The Approved Shipper Program has been in place since 2005 and almost 6,200 businesses participate nationwide.
The Wall Street Journal and other media outlets report that Staples and the US Postal Service have agreed to end the pilot program that sought to outsource post office retail services to counters inside Staples stores. Staples will instead join the USPS “approved shipper” program:
Staples Inc. and the U.S. Postal Service said Monday they will end a pilot program to set up mini post offices in the company’s retail outlets, days after one of the nation’s biggest teachers unions called for a boycott of the chain amid growing criticism from labor.
Darleen Reid, a postal agency spokeswoman, declined to say whether union opposition had played a role in deciding to end the pilot program, which will end by Aug. 1. “We respect their right to their opinion,” Ms. Reid said. “This decision is all about expanding service to our customers.”
The announcement from Staples appeared to mark a retreat from a plan to expand the program into the chain’s nearly 1,500 outlets if the pilot was successful.
But the postal workers union said it wasn’t satisfied and called the announcement a ruse. “This attempt at trickery shows that the ‘Don’t Buy Staples’ movement is having an effect. We intend to keep up the pressure until Staples gets out of the mail business,” said Mark Dimondstein, president of the postal workers union, which has 200,000 members representing about half of the nation’s postal workers.
USPS spokesperson Darleen Reid may have inadvertently confirmed Dimondstein’s claim when she told the Boston Globe
We look forward to continuing the partnership whether it’s called Retail Partner Expansion or approved shipper. We just want our customers to know they can continue to get postal services at these 82 locations.
BOSTON – AFT Massachusetts, which represents teachers, school workers, public librarians and college faculty across Massachusetts, announced today that it was joining a growing boycott of the office supply and bulk goods retailer Staples. The announcement by Massachusetts teachers and school workers is significant because the Bay State is one of four test markets for a pilot program that moves postal services from local Post Offices to Staples stores. Additionally, Staples corporate headquarters is located in Framingham, Massachusetts. Continue reading →
In a July 2 letter to Staples Inc. CEO Ronald L. Sargeant, AFSCME Pres. Lee Saunders and Sec.-Treas. Laura Reyes said “we are asking our members, friends, family members and colleagues to take their business elsewhere.”
While noting that AFSCME has done substantial business with Staples, nationally and locally, President Saunders and Secretary-Treasurer Reyes wrote that Americans “have a right to Post Offices staffed by highly-trained, uniformed postal employees – employees who have taken an oath to safeguard the privacy and security of their mail. We also object, in principle, to short-sighted business arrangements that replace good, living-wage jobs with high-turnover, low-wage jobs, as the USPS-Staples deal does.”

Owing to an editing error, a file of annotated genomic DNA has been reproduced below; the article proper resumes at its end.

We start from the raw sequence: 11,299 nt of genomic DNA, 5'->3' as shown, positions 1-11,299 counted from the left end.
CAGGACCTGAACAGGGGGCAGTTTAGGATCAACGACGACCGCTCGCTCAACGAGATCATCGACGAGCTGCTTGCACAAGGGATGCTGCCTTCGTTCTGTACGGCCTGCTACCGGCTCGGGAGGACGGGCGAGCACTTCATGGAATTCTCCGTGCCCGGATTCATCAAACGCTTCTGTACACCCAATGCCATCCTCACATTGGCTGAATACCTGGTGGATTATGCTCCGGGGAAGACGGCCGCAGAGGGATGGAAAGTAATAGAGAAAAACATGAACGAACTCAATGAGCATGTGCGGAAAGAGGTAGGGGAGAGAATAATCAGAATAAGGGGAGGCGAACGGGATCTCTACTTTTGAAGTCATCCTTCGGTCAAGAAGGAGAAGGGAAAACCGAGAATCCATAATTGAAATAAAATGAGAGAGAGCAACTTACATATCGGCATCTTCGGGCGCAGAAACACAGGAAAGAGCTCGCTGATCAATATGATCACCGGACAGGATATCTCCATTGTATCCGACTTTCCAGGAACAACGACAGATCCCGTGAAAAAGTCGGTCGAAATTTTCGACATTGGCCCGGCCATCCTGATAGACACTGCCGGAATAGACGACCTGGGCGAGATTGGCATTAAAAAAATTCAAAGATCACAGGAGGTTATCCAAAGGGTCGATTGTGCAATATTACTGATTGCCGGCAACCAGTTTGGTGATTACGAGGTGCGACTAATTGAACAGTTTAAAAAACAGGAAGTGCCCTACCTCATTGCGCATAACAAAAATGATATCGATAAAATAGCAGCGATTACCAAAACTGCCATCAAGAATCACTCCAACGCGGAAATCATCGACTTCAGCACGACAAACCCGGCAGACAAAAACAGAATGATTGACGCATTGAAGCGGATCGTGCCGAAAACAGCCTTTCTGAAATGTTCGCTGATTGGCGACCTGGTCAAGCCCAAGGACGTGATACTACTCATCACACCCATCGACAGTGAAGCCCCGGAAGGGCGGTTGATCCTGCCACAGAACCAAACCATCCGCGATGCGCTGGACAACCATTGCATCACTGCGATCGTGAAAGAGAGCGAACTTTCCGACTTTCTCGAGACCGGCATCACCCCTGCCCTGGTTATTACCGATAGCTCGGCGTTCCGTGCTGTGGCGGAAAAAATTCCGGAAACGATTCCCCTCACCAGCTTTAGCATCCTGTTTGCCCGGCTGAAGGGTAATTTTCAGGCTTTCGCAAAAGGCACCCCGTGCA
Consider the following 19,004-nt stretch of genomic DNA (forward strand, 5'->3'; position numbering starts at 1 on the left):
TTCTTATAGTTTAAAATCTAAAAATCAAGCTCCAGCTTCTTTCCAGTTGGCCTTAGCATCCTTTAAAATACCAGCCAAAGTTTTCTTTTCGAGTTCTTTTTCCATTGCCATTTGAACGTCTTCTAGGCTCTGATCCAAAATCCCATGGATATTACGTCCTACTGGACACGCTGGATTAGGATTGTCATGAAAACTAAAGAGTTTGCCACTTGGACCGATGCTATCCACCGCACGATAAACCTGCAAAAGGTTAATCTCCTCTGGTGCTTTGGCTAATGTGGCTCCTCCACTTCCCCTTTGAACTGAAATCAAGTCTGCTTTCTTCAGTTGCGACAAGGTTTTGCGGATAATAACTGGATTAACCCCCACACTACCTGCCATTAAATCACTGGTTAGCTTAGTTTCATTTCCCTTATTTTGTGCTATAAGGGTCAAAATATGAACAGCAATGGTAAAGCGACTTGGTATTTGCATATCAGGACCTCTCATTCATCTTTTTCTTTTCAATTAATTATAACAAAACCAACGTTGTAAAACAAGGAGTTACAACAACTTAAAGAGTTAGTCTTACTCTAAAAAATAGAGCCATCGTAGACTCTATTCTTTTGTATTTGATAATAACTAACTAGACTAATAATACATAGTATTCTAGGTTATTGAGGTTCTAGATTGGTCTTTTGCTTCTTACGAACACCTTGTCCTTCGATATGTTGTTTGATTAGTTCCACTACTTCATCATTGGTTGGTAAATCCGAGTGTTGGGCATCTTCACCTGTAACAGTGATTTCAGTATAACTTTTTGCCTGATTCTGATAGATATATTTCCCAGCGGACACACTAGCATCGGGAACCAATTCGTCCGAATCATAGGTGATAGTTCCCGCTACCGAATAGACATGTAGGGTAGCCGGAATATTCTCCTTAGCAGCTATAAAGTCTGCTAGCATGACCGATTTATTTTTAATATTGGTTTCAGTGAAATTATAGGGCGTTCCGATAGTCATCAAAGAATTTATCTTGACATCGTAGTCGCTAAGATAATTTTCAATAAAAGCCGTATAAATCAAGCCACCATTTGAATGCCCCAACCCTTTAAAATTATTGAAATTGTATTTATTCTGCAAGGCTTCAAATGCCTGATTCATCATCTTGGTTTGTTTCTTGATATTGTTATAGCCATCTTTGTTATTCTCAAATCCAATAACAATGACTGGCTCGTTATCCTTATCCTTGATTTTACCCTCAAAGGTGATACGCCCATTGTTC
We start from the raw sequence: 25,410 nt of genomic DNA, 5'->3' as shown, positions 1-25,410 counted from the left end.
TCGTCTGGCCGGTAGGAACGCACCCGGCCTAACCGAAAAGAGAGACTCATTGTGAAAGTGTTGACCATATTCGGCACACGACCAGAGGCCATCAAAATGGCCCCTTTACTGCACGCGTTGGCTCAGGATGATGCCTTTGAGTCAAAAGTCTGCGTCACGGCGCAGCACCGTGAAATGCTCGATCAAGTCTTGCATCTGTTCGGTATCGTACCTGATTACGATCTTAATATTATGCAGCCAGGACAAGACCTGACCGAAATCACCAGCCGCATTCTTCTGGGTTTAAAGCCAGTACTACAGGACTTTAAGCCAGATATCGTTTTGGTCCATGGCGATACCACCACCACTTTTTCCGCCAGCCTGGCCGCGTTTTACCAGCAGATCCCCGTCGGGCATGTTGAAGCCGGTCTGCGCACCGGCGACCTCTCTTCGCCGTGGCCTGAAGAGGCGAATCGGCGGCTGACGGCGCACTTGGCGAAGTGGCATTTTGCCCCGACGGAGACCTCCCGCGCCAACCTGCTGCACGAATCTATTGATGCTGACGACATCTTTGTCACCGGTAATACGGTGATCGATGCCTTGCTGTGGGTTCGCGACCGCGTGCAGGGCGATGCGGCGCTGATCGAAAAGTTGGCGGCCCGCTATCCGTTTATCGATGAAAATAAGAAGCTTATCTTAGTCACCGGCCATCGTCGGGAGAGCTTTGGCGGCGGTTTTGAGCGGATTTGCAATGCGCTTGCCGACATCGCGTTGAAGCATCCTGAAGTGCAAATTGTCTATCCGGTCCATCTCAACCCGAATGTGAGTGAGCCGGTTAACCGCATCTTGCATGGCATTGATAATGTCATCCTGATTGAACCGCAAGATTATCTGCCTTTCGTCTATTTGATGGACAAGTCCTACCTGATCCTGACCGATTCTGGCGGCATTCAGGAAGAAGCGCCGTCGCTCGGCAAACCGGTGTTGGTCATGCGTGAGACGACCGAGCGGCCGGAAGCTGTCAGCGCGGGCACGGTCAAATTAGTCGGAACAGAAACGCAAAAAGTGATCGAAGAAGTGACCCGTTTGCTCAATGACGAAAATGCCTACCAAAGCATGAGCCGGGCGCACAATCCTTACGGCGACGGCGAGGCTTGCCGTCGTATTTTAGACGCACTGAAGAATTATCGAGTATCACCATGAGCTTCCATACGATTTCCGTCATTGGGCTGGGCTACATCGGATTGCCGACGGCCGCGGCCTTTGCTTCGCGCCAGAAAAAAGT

The Postal Service announced last October that it would open postal counters with limited services at 82 Staples locations nationwide.
The pilot program could potentially expand to all of the Massachusetts-based chain’s 1,500 locations nationwide starting this September.
AFSCME’s letter to Staples’ CEO notes that, since the deal was announced, the USPS has reduced service hours in more than two dozen San Francisco-area Post Offices. All of them are located near a Staples store with a postal counter. “It is apparent that more cuts in postal services are planned, along with the eventual closing of U.S. Post Offices,” the letter states.
“Only the U.S. Postal Service can accomplish the mission it has carried out with distinction for more than two centuries: Providing universal mail service to all Americans, in every corner of the country,” wrote President Saunders and Secretary-Treasurer Reyes.
June 30, 2014 – The ‘Don’t Buy Staples’ movement got a big boost this month when the Service Employees International Union (SEIU) voted to endorse the boycott. The union represents building service, healthcare and government employees.
In a letter to Staples CEO Ronald L. Sargent and Postmaster General Patrick R. Donahoe SEIU International President Mary Kay Henry wrote, “On behalf of the Service Employees International’s 2 million members, I am writing to express SEIU’s strong opposition to the United States Postal Service’s decision to operate postal counters in Staples stores, and to inform you that SEIU is boycotting all Staples stores. Continue reading →
June 23, 2014 – The Postal Service’s propaganda machine has been working overtime in recent months, with workers forced to watch videos featuring Postmaster General Patrick R. Donahoe spewing falsehoods about “the state of the business” and the deal with Staples.
APWU President Mark Dimondstein takes on the PMG’s claims in a new video that every postal worker should see.
But while management can require employees to view his message while they’re on the clock, the union can’t. So make sure your co-workers hear the truth! Please show the video in swing rooms, cafeterias, at union events, and wherever postal employees get together.
“Your efforts to replace skilled U.S. Postal Service employees with untrained workers will jeopardize mail service, while putting the jobs of thousands of Postal Service employees at risk,” wrote Dennis Van Roekel, the organization’s president.